The poem My Father’s Song also shows the ties that the Acoma Indians had with the land. With word usage such as; moist sand and soft damp sand it gives the reader an idea of the connection between nature and one who uses and respects nature. The Acoma Indians and Simon J. Ortiz use oral tradition and poems such as this to share with the rest of the world a view of the life and experience of a Native American Indian. Although a simple poem on the surface, Ortiz is able to pact immense amounts of feeling and tradition into the short poem about his father; in My Father’s Song.

Friday, December 10, 2010

My Father's Song

Wanting to say things,
I miss my father tonight.
His voice, the slight catch,
the depth from his thin chest,
the tremble of emotion
in something he has just said
to his son, his song:

We planted corn one spring at Acu-
we planted several times
but this one particular time
I remember the soft damp sand
in my hand.

My father had stopped at one point
to show me an overturned furrow;
the plowshare had unearthed
the burrow nest of a mouse
in the soft moist sand.

Very gently, he scooped tiny pink animals
into the palm of his hand
and told me to touch them.
We took them to the edge
of the field and put them in the shade
of a sand moist clod.

I remember the very softness
of cool and warm sand and tiny alive mice
and my father saying things.

Thursday, December 9, 2010

A Story of How a Wall Stands

My father, who works with stone,
says, "That's just the part you see,
The stones which seem to be
just packed in on the outside,"
and with his hands puts the stone and mud
in place. "Underneath what looks like loose stone,
there is stone woven together."
He ties one hand over the other,
fitting like the bones of his hands
and fingers. "That's what is
Holding it together."

"It is built that carefully,"
he says, "the mud mixed
to a certain texture," patiently
"with the fingers," worked
in the palm of his hand. "So that
placed between the stones, they hold
together for a long, long time."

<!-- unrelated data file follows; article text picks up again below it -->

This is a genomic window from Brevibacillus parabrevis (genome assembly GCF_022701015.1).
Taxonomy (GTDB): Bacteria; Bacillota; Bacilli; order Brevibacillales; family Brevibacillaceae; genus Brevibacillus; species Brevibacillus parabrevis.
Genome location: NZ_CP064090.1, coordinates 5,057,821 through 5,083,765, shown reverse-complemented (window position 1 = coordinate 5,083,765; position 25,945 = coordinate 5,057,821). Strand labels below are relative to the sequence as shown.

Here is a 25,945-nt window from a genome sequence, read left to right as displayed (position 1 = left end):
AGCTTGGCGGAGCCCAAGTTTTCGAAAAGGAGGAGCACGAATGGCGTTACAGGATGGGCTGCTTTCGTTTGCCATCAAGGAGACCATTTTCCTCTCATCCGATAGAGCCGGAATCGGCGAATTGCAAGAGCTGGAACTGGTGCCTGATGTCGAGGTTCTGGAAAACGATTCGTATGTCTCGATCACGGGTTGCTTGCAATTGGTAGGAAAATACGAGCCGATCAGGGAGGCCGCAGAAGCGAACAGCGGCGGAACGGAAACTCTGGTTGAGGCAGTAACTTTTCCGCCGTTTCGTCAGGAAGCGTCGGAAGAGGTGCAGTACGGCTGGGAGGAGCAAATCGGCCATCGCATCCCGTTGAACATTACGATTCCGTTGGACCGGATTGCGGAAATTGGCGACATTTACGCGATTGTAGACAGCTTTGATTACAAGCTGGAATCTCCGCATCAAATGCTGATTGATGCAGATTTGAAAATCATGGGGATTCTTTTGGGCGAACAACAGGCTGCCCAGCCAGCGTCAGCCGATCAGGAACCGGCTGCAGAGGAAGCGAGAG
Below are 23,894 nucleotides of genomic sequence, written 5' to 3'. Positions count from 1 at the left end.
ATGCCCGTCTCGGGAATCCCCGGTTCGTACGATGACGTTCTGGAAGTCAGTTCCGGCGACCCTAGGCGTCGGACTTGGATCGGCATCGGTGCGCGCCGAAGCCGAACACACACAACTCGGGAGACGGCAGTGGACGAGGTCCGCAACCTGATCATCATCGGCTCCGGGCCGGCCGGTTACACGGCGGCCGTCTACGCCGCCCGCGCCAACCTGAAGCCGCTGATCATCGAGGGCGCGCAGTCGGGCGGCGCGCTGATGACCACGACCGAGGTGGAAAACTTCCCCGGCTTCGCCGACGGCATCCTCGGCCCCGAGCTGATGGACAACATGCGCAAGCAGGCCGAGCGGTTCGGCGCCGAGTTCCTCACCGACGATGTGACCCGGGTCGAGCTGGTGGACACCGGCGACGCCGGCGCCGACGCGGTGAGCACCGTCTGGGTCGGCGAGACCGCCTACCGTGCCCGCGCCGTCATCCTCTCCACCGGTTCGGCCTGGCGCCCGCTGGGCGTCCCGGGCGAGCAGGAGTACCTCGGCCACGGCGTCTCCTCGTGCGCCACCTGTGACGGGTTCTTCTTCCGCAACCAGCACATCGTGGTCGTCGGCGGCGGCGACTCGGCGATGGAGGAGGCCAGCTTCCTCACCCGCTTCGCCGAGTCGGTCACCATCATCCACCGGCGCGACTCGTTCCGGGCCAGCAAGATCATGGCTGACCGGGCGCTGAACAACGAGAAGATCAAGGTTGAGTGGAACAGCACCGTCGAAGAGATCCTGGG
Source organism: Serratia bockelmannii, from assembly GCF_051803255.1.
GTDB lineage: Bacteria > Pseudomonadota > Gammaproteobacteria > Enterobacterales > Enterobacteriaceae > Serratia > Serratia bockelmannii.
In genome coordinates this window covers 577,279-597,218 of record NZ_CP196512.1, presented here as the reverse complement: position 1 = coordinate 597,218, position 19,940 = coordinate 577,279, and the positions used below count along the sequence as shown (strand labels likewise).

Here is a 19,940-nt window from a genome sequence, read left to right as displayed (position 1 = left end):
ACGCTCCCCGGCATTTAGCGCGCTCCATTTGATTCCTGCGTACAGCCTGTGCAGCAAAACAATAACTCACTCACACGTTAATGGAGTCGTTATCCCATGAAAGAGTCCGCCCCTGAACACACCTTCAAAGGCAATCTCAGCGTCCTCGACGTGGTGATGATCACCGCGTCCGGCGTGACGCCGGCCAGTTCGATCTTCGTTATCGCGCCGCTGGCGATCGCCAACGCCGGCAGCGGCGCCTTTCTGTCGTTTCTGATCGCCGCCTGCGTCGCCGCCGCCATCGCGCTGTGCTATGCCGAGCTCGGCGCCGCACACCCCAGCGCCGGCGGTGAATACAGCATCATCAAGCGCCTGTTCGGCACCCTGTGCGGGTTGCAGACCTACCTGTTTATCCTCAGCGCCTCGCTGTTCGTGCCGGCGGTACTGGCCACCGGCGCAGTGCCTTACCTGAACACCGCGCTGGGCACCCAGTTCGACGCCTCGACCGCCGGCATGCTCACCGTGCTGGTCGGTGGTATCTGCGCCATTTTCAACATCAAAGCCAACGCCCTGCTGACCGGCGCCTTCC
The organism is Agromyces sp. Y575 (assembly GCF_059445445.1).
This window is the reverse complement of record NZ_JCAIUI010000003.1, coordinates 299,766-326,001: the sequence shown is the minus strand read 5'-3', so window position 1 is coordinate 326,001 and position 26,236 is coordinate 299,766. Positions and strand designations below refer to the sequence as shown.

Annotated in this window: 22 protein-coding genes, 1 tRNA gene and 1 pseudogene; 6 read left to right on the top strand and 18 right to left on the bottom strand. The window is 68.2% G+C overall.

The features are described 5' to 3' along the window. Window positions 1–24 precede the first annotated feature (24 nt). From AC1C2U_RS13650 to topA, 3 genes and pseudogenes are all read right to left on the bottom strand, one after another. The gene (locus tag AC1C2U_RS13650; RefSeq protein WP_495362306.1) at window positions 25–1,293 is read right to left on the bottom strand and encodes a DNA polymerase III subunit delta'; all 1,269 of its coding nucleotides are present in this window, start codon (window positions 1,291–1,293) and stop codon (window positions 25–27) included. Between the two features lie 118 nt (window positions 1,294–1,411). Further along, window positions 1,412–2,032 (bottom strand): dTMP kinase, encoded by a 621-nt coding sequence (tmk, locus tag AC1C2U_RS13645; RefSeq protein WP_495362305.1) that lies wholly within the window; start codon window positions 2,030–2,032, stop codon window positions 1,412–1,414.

He tells me those things,
the story of them worked
with his fingers, in the palm
of his hands, working the stone
and the mud until they become
the wall that stands a long, long time.

Hunger In New York City

Hunger crawls into you
from somewhere out of your muscles
or the concrete or the land
or the wind pushing you.

It comes to you, asking
for food, words, wisdom, young memories
of places you ate at, drank cold spring water,
or held somebody’s hand,
or home of the gentle, slow dances,
the songs, the strong gods, the world
you know.

That is, hunger searches you out.
It always asks you,
How are you, son? Where are you?
Have you eaten well?
Have you done what you as a person
of our people is supposed to do?

And the concrete of this city,
the oily wind, the blazing windows,
the shrieks of automation cannot,
truly cannot, answer for that hunger
although I have hungered,
truthfully and honestly, for them
to feed myself with.

So I sang to myself quietly:
I am feeding myself
with the humble presence
of all around me;
I am feeding myself
with your soul, my mother earth;
make me cool and humble.
Bless me.

Simon J. Ortiz Biography

Simon J. Ortiz was born on May 27, 1941 in Albuquerque,New Mexico. He was raised in the Acoma Pueblo reservation. Ortiz was very close with his family, his mother, father, and older sister. He was fluent in his native language Aacpumeh dzehni. Ortiz attended the U.S. government McCarty's Day school up until the sixth grade. there he was required to learn and speak English. When Ortiz was young he didn't see himself  as a poet but as a singer/song writer. Ortiz was very successful in high school. He Keeped journals and read all the time. During the 1950's it was difficult to be an ambitious Native American. The greatest opportunity's offered to them where to learn a trade and find a job. After his graduation in 1960 Ortiz went to work in mining. Ortiz spent time in the military during the 60's. He attended several colleges, including Ft. Lewis College, University of New Mexico, and the University of Iowa. Since then he was awarded the Lifetime Achievement Award and taught at various institutions. Ortiz has three daughters and is divorced from his wife, Marlene and recently recovering from alcoholism. Ortiz is now living in Deetseyamah, New Mexico.